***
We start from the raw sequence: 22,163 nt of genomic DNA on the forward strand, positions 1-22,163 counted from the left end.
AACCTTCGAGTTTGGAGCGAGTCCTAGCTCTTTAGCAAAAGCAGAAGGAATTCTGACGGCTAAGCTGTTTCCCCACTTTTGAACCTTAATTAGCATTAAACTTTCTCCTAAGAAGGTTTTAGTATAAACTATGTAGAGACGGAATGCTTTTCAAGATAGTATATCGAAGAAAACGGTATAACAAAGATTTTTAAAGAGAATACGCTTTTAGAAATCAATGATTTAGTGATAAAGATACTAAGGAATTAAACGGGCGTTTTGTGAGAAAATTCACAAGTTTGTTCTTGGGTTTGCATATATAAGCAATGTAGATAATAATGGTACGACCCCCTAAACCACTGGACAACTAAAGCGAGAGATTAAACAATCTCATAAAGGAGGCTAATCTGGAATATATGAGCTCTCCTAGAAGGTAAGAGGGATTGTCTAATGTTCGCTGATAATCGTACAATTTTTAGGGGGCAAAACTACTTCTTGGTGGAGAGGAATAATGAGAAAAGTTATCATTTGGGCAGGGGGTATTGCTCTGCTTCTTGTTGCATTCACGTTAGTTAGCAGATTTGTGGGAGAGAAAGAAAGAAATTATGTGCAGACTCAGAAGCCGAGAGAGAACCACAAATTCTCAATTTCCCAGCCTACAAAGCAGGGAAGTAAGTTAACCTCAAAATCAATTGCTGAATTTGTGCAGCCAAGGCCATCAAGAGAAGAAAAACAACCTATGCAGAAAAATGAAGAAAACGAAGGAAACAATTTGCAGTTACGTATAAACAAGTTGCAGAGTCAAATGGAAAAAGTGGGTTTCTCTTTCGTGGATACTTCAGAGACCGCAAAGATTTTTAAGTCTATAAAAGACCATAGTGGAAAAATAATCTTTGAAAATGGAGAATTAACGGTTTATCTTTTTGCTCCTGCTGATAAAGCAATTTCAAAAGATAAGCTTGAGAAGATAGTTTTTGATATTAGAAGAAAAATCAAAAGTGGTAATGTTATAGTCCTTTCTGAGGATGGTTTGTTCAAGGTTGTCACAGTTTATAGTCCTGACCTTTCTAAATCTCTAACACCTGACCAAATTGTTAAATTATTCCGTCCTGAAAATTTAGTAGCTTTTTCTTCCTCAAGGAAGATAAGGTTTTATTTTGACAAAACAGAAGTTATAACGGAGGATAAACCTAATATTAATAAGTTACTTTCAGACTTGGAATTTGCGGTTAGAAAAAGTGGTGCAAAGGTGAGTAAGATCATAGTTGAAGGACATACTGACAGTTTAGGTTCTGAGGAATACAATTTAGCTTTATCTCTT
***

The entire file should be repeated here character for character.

We start from the raw sequence: 22,163 nt of genomic DNA on the forward strand, positions 1-22,163 counted from the left end.
AACCTTCGAGTTTGGAGCGAGTCCTAGCTCTTTAGCAAAAGCAGAAGGAATTCTGACGGCTAAGCTGTTTCCCCACTTTTGAACCTTAATTAGCATTAAACTTTCTCCTAAGAAGGTTTTAGTATAAACTATGTAGAGACGGAATGCTTTTCAAGATAGTATATCGAAGAAAACGGTATAACAAAGATTTTTAAAGAGAATACGCTTTTAGAAATCAATGATTTAGTGATAAAGATACTAAGGAATTAAACGGGCGTTTTGTGAGAAAATTCACAAGTTTGTTCTTGGGTTTGCATATATAAGCAATGTAGATAATAATGGTACGACCCCCTAAACCACTGGACAACTAAAGCGAGAGATTAAACAATCTCATAAAGGAGGCTAATCTGGAATATATGAGCTCTCCTAGAAGGTAAGAGGGATTGTCTAATGTTCGCTGATAATCGTACAATTTTTAGGGGGCAAAACTACTTCTTGGTGGAGAGGAATAATGAGAAAAGTTATCATTTGGGCAGGGGGTATTGCTCTGCTTCTTGTTGCATTCACGTTAGTTAGCAGATTTGTGGGAGAGAAAGAAAGAAATTATGTGCAGACTCAGAAGCCGAGAGAGAACCACAAATTCTCAATTTCCCAGCCTACAAAGCAGGGAAGTAAGTTAACCTCAAAATCAATTGCTGAATTTGTGCAGCCAAGGCCATCAAGAGAAGAAAAACAACCTATGCAGAAAAATGAAGAAAACGAAGGAAACAATTTGCAGTTACGTATAAACAAGTTGCAGAGTCAAATGGAAAAAGTGGGTTTCTCTTTCGTGGATACTTCAGAGACCGCAAAGATTTTTAAGTCTATAAAAGACCATAGTGGAAAAATAATCTTTGAAAATGGAGAATTAACGGTTTATCTTTTTGCTCCTGCTGATAAAGCAATTTCAAAAGATAAGCTTGAGAAGATAGTTTTTGATATTAGAAGAAAAATCAAAAGTGGTAATGTTATAGTCCTTTCTGAGGATGGTTTGTTCAAGGTTGTCACAGTTTATAGTCCTGACCTTTCTAAATCTCTAACACCTGACCAAATTGTTAAATTATTCCGTCCTGAAAATTTAGTAGCTTTTTCTTCCTCAAGGAAGATAAGGTTTTATTTTGACAAAACAGAAGTTATAACGGAGGATAAACCTAATATTAATAAGTTACTTTCAGACTTGGAATTTGCGGTTAGAAAAAGTGGTGCAAAGGTGAGTAAGATCATAGTTGAAGGACATACTGACAGTTTAGGTTCTGAGGAATACAATTTAGCTTTATCTCTT